Five myths about flu jabs

As regular and reliable as the clocks going backwards in autumn, the flu season sneaks up on us each winter. Every year, the government and NHS communications urge us to have the flu vaccination to protect us from the year’s most likely strains.

Many people will be unsure whether they should have the flu jab or not, and the common flu jab myths can be a source of worry and fear.

So we thought we would dispel some of the myths that surround the flu vaccination to allow people to make a fully informed decision for themselves.

Five common myths about flu jabs and flu season

MYTH 1: the flu jab gives you a mild dose of flu because it contains small amounts of the virus and forces your body to fight it and in so doing builds up your immunity to it.

FACT: the reality is the jab does not give you the flu. Instead, the vaccination contains elements of the virus that are ‘inactivate’ meaning they have no disease-producing capability. A vaccine made up of inactive viruses cannot make you unwell.

MYTH 2: if you had a vaccine last year, you would not need one this year.

FACT: every year virologists across the world collaborate with each other and the World Health Organisation to predict the most likely three or four strains of flu that will become prevalent that year and how to combat them. Many people would be surprised by the number of different flu strains there are, and shocked by how much the annual flu jab changes from year to year.

The reality is that flu strains vary so much from year to the next that previous vaccinations may offer little to no protection, meaning the only safe way to protect yourself is to have a further jab every autumn.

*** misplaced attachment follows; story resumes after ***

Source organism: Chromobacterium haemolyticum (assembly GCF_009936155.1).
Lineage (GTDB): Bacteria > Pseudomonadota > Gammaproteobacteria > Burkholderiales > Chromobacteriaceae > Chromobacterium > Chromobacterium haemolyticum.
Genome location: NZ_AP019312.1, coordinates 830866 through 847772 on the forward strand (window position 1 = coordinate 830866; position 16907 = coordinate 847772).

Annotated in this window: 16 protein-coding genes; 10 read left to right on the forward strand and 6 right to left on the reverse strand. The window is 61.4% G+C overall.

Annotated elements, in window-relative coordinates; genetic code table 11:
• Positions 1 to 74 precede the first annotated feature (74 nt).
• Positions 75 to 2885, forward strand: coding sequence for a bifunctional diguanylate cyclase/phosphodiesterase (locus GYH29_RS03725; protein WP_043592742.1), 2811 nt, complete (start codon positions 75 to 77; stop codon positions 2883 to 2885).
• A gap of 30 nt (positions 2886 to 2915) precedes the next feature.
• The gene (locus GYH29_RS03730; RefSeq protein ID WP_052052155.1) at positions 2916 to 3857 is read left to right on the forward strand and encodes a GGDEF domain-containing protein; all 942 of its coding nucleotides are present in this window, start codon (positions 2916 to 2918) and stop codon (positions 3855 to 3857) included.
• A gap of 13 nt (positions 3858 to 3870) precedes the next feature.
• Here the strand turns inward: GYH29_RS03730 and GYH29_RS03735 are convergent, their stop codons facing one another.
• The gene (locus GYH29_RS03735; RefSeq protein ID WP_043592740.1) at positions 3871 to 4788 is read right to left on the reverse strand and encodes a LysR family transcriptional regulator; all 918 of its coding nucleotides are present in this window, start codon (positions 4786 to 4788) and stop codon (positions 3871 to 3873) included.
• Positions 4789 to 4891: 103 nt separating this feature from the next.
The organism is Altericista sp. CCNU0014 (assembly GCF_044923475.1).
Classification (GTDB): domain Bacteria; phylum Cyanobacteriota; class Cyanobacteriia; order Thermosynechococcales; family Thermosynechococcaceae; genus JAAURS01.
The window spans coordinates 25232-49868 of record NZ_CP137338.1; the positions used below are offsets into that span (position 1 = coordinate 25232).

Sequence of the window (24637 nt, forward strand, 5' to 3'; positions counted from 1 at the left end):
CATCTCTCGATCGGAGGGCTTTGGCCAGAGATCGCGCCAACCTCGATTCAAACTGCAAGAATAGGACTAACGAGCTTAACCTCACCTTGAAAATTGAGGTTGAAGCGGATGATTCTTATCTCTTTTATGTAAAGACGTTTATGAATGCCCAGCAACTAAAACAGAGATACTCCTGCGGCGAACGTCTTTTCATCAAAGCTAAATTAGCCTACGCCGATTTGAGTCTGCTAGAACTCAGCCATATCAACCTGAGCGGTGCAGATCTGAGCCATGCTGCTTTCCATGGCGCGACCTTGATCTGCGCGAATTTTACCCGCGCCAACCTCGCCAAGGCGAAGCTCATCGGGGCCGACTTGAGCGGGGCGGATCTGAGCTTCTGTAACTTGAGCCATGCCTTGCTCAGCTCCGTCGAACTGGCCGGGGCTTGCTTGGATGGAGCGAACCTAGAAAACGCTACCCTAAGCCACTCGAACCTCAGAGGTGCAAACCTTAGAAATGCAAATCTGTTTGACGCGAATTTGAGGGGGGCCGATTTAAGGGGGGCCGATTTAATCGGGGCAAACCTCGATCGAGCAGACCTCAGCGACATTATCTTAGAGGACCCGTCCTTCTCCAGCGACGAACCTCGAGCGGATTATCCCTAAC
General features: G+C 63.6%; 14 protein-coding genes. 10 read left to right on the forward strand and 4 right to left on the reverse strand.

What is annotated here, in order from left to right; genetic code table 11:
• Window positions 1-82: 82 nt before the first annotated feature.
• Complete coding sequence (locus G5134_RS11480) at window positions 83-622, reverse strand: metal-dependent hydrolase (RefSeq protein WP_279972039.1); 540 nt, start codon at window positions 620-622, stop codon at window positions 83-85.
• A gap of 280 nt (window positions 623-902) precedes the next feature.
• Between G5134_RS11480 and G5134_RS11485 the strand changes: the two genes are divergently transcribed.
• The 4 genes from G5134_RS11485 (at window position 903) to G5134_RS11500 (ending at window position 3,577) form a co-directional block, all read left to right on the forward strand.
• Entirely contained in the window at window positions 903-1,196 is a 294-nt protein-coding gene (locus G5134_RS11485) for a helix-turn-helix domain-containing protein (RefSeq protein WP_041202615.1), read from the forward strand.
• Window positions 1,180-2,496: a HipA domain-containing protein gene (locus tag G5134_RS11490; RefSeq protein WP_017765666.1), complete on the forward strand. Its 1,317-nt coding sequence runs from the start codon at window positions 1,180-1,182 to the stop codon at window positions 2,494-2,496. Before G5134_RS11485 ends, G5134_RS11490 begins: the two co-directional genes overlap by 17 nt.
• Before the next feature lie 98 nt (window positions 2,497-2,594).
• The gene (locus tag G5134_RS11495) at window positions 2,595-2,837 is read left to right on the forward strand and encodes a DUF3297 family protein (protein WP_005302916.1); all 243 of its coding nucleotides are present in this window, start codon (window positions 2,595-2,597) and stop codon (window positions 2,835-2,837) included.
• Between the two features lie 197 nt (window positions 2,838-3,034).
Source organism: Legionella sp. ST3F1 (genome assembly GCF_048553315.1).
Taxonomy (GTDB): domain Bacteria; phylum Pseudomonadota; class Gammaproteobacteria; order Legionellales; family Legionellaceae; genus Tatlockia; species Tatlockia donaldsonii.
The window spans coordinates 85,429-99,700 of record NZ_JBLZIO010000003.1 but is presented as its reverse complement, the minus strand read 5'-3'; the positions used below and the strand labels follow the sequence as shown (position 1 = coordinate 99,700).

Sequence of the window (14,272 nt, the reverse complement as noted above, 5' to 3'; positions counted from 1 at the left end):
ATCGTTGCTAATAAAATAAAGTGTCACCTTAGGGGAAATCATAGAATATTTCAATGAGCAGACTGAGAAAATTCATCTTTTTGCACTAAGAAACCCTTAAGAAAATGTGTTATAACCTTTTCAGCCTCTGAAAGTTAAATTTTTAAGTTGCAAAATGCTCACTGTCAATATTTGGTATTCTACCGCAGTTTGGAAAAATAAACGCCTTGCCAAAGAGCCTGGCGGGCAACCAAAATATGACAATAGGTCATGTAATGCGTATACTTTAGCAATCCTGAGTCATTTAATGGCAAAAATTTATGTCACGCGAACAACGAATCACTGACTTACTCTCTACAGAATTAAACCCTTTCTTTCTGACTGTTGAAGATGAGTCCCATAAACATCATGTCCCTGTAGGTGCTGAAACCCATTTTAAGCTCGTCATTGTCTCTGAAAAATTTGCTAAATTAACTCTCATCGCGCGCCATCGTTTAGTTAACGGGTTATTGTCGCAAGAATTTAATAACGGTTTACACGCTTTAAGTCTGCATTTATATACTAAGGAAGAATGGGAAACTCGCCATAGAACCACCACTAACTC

MYTH 3: wait until winter to get your flu jab and you will be protected for the whole flu season.

FACT: flu vaccinations are designed to provide protection for the whole season and there is no advantage to waiting until later in the flu season to receive your vaccination. Having it in October gives the flu jab plenty of time to work before the worst of the flu season arrives.

Putting it off for too long can also put you at risk of catching flu before you have your vaccination.

MYTH 4: you should only have a flu jab from your GP or it won’t be as effective.

FACT: the NHS has been using partner agencies such as pharmacists and convenient locations to deliver the flu jab for many years now. Tesco, Asda, Lloyds and Boots pharmacies, along with many more, are all providing this service. However, you would be well-advised to ensure it is an official NHS partner prior to having the service.

MYTH 5: I am fit and healthy; I do not need the flu jab and cannot pass the flu to vulnerable people.

FACT: often family and professional carers will not have the flu vaccine because they do not want to use a vaccination that could be given to a more vulnerable person. However, just like with COVID-19, a person can contract the flu virus and pass it on to more vulnerable people, even if they do not show any symptoms. If you are caring for or live with anybody in the at-risk group, you should talk to a healthcare expert to see if you should also have the flu jab.

Find out more about the flu and the flu vaccine by visiting the NHS flu vaccine website page.

For more information or if you wish to discuss care for your loved one please email